"Other questions, touching intemperance or divorce, the questioner will feel must not be asked; though it isn't necessary to more than suggest this, I hope; it will be left entirely to the good taste and good feeling of the—party. We all know what the temptations of South Dakota and the rum fiend are, and that to err is human, and forgive divine." He paused, having failed to get a laugh, but got it by asking, confidentially, "Where was I? Oh!"—he caught himself up—"I remember. Those of you who are in the habit of seeing ghosts need not be told that a ghost never speaks first; and those who have never met an apparition before, but are in the habit of going to the theatre, will recall the fact that in W. Shakespeare's beautiful play of 'Hamlet' the play could not have gone on after the first scene if Horatio had not spoken to the ghost of Hamlet's father and taken the chances of being snubbed. Here there are no chances of that kind; the chances are that you'll wish the ghost had not been entreated: I think that is the phrase."
In the laugh that followed a girl on Miss Macroyd's other hand audibly asked her, "Oh, isn't he too funny?"
"Delicious!" Miss Macroyd agreed. Verrian felt she said it to vex him.
"Now, there's just one other point," Bushwick resumed, "and then I have done. Only one question can be allowed to each person, but if the questioner is a lady she can ask a question and a half, provided she is not satisfied with the answer. In this case, however, she will only get half an answer. Now I have done, and if my arguments have convinced any one within the sound of my voice that our ghost really means business, I shall feel fully repaid for the pains and expense of getting up these few impromptu remarks, to which I have endeavored to give a humorous character, in order that you may all laugh your laugh out, and no unseemly mirth may interrupt the subsequent proceedings. We will now have a little music, and those who can recall my words will be allowed to sing them."
In the giggling and chatter which ensued the chords softly played passed into ears that might as well have been deaf; but at last there was a general quiescence of expectation, in which every one's eyes were strained to pierce through the gauze curtain to the sombre drapery beyond. The wait was so long that the tension relaxed and a whispering began, and Verrian felt a sickness of pity for the girl who was probably going to make a failure of it. He asked himself what could have happened to her. Had she lost courage? Or had her physical strength, not yet fully renewed, given way under the stress? Or had she, in sheer disgust for the turn the affair had been given by that brute Bushwick, thrown up the whole business? He looked round for Mrs. Westangle; she was not there; he conjectured—he could only conjecture—that she was absent conferring with Miss Shirley and trying to save the day.
A long, deeply sighed "Oh-h-h-h!" shuddering from many lips made him turn abruptly, and he saw, glimmering against the pall at the bottom of the darkened library, a figure vaguely white, in which he recognized a pose, a gesture familiar to him. For the others the figure was It, but for him it was preciously She. It was she, and she was going to carry it through; she was going to triumph, and not fail. A lump came into his 96 throat, and a mist blurred his eyes, which, when it cleared again, left him staring at nothing.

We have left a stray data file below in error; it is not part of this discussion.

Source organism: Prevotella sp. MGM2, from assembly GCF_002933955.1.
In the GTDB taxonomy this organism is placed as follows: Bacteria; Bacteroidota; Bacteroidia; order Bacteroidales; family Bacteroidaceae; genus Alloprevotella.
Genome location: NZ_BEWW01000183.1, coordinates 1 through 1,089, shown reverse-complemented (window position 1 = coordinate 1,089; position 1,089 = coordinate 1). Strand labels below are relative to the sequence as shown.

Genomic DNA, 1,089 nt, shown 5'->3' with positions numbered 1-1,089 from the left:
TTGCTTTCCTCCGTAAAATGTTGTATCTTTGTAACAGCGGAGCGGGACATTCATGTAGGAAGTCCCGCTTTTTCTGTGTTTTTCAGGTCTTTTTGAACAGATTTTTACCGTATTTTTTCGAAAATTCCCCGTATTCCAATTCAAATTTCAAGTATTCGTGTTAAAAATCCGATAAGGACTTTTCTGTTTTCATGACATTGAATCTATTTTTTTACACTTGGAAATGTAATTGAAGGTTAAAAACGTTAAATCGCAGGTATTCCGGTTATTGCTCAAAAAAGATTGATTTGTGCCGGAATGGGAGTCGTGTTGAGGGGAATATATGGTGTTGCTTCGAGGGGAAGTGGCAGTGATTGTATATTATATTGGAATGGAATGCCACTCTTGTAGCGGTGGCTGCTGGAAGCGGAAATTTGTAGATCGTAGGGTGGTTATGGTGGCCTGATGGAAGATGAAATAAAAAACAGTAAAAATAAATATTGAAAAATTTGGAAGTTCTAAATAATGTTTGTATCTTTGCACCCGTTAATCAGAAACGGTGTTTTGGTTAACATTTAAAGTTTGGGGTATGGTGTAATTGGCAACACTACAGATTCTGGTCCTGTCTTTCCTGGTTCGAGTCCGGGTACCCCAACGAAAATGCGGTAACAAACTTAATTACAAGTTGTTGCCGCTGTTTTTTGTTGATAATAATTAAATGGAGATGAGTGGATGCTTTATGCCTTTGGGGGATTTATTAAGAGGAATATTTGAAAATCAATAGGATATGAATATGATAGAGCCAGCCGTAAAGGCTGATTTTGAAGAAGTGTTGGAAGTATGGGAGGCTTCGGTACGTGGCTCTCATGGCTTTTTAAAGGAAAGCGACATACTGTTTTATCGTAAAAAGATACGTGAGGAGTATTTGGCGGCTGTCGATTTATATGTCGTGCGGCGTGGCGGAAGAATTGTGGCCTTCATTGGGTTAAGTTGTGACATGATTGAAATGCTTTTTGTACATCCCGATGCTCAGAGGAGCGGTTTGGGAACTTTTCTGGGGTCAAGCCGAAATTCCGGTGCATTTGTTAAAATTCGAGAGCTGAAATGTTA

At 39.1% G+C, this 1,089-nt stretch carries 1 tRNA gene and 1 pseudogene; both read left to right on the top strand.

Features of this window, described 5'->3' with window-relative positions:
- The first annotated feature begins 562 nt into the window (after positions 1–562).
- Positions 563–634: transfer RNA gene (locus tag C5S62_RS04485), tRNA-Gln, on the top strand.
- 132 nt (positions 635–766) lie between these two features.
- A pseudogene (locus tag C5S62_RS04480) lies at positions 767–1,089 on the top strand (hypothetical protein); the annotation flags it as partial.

A girl's young voice uttered the common feeling, "Why, is that all?"
"It is, till some one asks the ghost a question; then it will reappear," Bushwick rose to say. "Will Miss Andrews kindly step forward and ask the question nearest her heart?"
"Oh no!" the girl answered, with a sincerity that left no one quite free to laugh.
"Some other lady, then?" Bushwick suggested. No one moved, and he added, "This is a difficulty which had been foreseen. Some gentleman will step forward and put the question next his heart." Again no one offered to go forward, and there was some muted laughter, which Bushwick checked. "This difficulty had been foreseen, too. I see that I shall have to make the first move, and all that I shall require of the audience is that I shall not be supposed to be in collusion with the illusion. I hope that after my experience, whatever it is, some young woman of courage will follow."
He passed into the foyer, and from that came into the library, where he showed against the dark background in an attitude of entreaty slightly burlesqued. The ghost reappeared.
"Shall I marry the woman I am thinking of?" he asked.
The phantom seemed to hesitate; it wavered like a pale reflection cast against the pall. Then, in the tones which Verrian knew, the answer came:
"Ask her. She will tell you."
The phantom had scored a hit, and the applause was silenced with difficulty; but Verrian felt that Miss Shirley had lost ground. It could not have been for the easy cleverness of such a retort that she had planned the affair. Yet, why not? He was taking it too seriously. It was merely business with her.
"And I haven't even the right to half a question more!" Bushwick lamented, in a dramatized dejection, and crossed slowly back from the library to his place.
"Why, haven't you got enough?" one of the men asked, amidst the gay clamor of the women.
The ghost was gone again, and its evanescence was discussed with ready wonder. Another of the men went round to tempt his fate, and the phantom suddenly reappeared so near him that he got a laugh by his start of dismay. "I forgot what I was going to ask, he faltered.
"I know what it was," the apparition answered. "You had better sell."